Reading Project 2A.4 and Book of the Lamb Presentation

The fourth and final installment from A Cultural History of the Book of Mormon, Volume 2A.



Also, Volume Five: Book Fantasia should be out by the end of this week.

A preview of the chapter on the Book of the Lamb, given as a presentation in SLC this month, can be watched here:

Imagining the Book of the Lamb 

(many thanks to the folks who recorded and edited the file)




  1. Hi Daymon,

    It is becoming clear to me that you are describing Mormonism as an emergent, self-organizing system. You talk about how we should not regard it as a linear chain of influences, and you use phrases such as, “the emerging Mormon voice.”

    I wonder: What is the relationship between linguistic anthropology and complexity science? And are you familiar with the work of people like Victoria Alexander? She is one who is re-examining notions of teleology and attempting to “marry semiotics with the complexity sciences.” Up until now, her writing has primarily informed the way I think about systemic (impersonal) evil, as described by Daniel Boscaljohn; but I am also recognizing interesting parallels with what you are writing in your cultural history.

    For Alexander, “intentionality” is not a linear process, but an emergent one as in: “The emergence of meaningful patterned behavior, and the emergence of an author as a coherent self.” Alexander examines biological and artistic processes and looks at how things emerge, not from preconceived, detailed plans and blueprints (as DNA has been misunderstood until somewhat recently), but spontaneously from basic forms and simple rules. Speaking of those who create, she writes, “In retrospect, we get the feeling that what we have found is what we intended all along. Teleology is always retrospective.” Hence the tendency, perhaps, to tell tradition instead of history, or to write ideas back into journals that somehow failed to mention them when first written.

    “Poesis” is a word that Alexander uses, and I like to think of it as a kind of semiosis gone wrong, though not necessarily in a bad way. We find “accidental indices and icons, whose connections are not inherent.” Rather than indicating something actually present, it becomes a thing for a self-organizing system to grow out of. Poesis is creative; the discovery of unintended signals among the stochastic resonances, making things “fit a preconceived notion,” “the role of error–of misinterpretation, of presuming what is not the usual meaning.”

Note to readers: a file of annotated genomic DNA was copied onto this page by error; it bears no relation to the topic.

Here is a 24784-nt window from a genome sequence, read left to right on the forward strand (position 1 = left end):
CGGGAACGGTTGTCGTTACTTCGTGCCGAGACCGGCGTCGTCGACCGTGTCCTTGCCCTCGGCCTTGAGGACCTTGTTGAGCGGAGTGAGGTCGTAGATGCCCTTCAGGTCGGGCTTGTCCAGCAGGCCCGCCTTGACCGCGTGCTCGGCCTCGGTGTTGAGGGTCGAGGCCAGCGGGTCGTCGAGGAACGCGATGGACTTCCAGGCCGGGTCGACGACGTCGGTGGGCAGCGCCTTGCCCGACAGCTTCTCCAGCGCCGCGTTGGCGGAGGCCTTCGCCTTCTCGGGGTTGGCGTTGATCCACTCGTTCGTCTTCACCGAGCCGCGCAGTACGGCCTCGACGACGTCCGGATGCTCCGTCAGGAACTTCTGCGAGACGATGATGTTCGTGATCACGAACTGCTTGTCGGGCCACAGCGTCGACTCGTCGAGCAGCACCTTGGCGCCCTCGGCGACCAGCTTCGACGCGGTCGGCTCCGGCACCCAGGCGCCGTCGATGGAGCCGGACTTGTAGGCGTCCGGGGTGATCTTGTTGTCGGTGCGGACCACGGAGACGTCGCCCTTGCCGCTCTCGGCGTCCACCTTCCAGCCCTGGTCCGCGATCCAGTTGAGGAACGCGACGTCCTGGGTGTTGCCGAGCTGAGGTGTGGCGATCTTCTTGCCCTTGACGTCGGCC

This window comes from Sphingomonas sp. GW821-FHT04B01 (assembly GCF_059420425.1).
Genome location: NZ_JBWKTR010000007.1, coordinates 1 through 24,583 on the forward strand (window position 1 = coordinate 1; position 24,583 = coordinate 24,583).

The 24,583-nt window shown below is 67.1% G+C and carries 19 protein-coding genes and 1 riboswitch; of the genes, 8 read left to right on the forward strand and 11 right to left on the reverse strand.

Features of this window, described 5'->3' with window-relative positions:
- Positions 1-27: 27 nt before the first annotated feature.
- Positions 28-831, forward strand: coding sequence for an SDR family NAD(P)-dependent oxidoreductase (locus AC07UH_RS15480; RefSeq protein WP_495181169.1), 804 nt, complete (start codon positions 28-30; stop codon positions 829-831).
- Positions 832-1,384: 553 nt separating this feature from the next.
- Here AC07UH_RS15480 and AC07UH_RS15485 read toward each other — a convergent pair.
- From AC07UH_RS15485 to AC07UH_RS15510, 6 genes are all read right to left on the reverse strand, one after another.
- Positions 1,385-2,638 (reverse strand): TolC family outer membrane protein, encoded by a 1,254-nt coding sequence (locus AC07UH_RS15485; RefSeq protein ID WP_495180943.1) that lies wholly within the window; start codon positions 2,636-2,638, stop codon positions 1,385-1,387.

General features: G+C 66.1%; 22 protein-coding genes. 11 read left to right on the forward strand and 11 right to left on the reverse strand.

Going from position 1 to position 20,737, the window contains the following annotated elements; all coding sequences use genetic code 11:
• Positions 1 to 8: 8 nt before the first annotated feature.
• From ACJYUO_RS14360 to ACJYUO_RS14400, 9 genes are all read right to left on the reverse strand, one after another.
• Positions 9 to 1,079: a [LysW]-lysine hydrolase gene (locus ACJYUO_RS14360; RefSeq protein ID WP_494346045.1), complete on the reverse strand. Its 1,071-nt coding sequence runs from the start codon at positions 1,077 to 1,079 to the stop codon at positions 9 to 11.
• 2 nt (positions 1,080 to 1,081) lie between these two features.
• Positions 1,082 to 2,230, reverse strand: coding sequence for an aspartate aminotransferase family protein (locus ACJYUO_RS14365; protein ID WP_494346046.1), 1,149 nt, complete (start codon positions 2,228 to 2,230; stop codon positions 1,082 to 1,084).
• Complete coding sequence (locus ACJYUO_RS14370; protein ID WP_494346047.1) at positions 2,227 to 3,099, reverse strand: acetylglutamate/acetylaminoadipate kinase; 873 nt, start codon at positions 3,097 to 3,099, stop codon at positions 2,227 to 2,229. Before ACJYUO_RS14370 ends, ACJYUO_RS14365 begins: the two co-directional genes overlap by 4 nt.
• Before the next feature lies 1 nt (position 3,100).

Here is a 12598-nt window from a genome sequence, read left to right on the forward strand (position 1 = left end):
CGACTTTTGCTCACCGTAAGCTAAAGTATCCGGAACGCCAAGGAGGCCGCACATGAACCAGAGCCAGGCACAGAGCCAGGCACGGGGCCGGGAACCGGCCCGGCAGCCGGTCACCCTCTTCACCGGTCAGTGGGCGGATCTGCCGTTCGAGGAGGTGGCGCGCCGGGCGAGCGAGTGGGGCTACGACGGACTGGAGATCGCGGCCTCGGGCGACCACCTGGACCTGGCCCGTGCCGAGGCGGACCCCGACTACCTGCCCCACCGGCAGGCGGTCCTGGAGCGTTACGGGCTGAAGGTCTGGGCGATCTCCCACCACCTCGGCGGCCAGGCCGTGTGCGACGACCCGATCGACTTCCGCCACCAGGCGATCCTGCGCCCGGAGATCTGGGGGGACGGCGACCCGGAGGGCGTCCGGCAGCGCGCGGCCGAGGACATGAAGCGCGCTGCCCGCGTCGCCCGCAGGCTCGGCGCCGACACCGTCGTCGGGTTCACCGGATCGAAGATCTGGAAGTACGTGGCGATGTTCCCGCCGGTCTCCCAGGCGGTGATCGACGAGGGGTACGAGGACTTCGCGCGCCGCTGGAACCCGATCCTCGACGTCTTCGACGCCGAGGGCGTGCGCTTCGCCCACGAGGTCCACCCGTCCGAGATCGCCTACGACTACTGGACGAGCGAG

“Teleological nature proceeds this way… round about, indirectly–making puns in chemical reactions, neuronal networks, and social interactions, using metaphor and metonymy to find coincidental patterns–until finally a trail has been blazed through the chaos, and we have purpose.”

    That sounds to me how Mormonism came to be, from what I have read so far.

    Now, the thing that concerns me in your Volume 2 (up to this point) is the part about the dehumanizing tendency of the “generic Mormon voice.”

    You made me recognize in Mormonism a kind of thing that seems to emerge in religion again and again: That is, the loss of the self. While reading about Wilford Woodruff battling demons in his bedroom, I thought, “He is a Buddha.” A curious synecdoche. Siddartha Gautama, as the story goes, witnesses suffering and experiences his share of it too. So he sits under a tree where perhaps he battles demons of his own. When he gets up again, he is no longer Siddartha Gautama, he is something else not entirely human. He is the “awakened one”; he has lost his *self* and no longer has a personal identity. Such a one, dehumanized, has escaped the cycle of samsara and can no longer suffer.

    So it was, as you describe, for those Mormonites, “once upon a time, men,” who came to voice the ubiquitous, eternal “ism.”

    I am uncomfortable with this theology of voluntary self-loss, where the person is subsumed by the ism. I am persuaded by Kirkegaard, who said that, “nothing, nothing, nothing, no error, no crime is so absolutely repugnant to God as everything which is official; and why? because the official is so impersonal and therefore the deepest insult which can be offered to a person.”

    But the Mormon self is lost in official sameness: there is a standard that is universal, to be taken up by all.